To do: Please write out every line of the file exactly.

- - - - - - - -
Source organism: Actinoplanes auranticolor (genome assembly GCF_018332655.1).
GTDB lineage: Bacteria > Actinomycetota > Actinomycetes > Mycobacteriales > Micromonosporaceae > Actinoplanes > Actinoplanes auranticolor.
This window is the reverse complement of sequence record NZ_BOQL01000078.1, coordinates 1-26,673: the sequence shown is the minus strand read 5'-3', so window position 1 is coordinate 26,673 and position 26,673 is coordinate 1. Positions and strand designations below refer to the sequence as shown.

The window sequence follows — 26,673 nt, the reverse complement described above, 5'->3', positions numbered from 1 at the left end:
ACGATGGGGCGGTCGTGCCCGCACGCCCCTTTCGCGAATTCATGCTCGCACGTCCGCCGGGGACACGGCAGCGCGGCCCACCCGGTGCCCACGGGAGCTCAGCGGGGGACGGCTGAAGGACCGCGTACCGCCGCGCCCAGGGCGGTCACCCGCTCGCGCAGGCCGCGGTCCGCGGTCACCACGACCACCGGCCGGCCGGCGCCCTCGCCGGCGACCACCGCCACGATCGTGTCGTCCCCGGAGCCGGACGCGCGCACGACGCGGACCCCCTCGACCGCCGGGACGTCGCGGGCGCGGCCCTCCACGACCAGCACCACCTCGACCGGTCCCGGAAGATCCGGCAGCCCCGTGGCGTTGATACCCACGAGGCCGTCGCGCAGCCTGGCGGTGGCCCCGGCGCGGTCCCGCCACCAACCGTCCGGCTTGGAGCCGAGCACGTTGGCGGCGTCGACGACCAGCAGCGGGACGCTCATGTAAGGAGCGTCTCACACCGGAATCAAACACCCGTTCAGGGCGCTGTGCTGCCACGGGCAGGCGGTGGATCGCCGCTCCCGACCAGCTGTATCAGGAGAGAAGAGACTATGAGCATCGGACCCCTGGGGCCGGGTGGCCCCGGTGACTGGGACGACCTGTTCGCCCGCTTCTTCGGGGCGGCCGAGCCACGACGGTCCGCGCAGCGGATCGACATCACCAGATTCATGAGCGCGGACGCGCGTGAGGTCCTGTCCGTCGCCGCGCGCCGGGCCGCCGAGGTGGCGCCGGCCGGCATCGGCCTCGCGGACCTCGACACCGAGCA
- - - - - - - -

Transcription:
Source organism: Actinoplanes auranticolor (genome assembly GCF_018332655.1).
GTDB lineage: Bacteria > Actinomycetota > Actinomycetes > Mycobacteriales > Micromonosporaceae > Actinoplanes > Actinoplanes auranticolor.
This window is the reverse complement of sequence record NZ_BOQL01000078.1, coordinates 1-26,673: the sequence shown is the minus strand read 5'-3', so window position 1 is coordinate 26,673 and position 26,673 is coordinate 1. Positions and strand designations below refer to the sequence as shown.

The window sequence follows — 26,673 nt, the reverse complement described above, 5'->3', positions numbered from 1 at the left end:
ACGATGGGGCGGTCGTGCCCGCACGCCCCTTTCGCGAATTCATGCTCGCACGTCCGCCGGGGACACGGCAGCGCGGCCCACCCGGTGCCCACGGGAGCTCAGCGGGGGACGGCTGAAGGACCGCGTACCGCCGCGCCCAGGGCGGTCACCCGCTCGCGCAGGCCGCGGTCCGCGGTCACCACGACCACCGGCCGGCCGGCGCCCTCGCCGGCGACCACCGCCACGATCGTGTCGTCCCCGGAGCCGGACGCGCGCACGACGCGGACCCCCTCGACCGCCGGGACGTCGCGGGCGCGGCCCTCCACGACCAGCACCACCTCGACCGGTCCCGGAAGATCCGGCAGCCCCGTGGCGTTGATACCCACGAGGCCGTCGCGCAGCCTGGCGGTGGCCCCGGCGCGGTCCCGCCACCAACCGTCCGGCTTGGAGCCGAGCACGTTGGCGGCGTCGACGACCAGCAGCGGGACGCTCATGTAAGGAGCGTCTCACACCGGAATCAAACACCCGTTCAGGGCGCTGTGCTGCCACGGGCAGGCGGTGGATCGCCGCTCCCGACCAGCTGTATCAGGAGAGAAGAGACTATGAGCATCGGACCCCTGGGGCCGGGTGGCCCCGGTGACTGGGACGACCTGTTCGCCCGCTTCTTCGGGGCGGCCGAGCCACGACGGTCCGCGCAGCGGATCGACATCACCAGATTCATGAGCGCGGACGCGCGTGAGGTCCTGTCCGTCGCCGCGCGCCGGGCCGCCGAGGTGGCGCCGGCCGGCATCGGCCTCGCGGACCTCGACACCGAGCA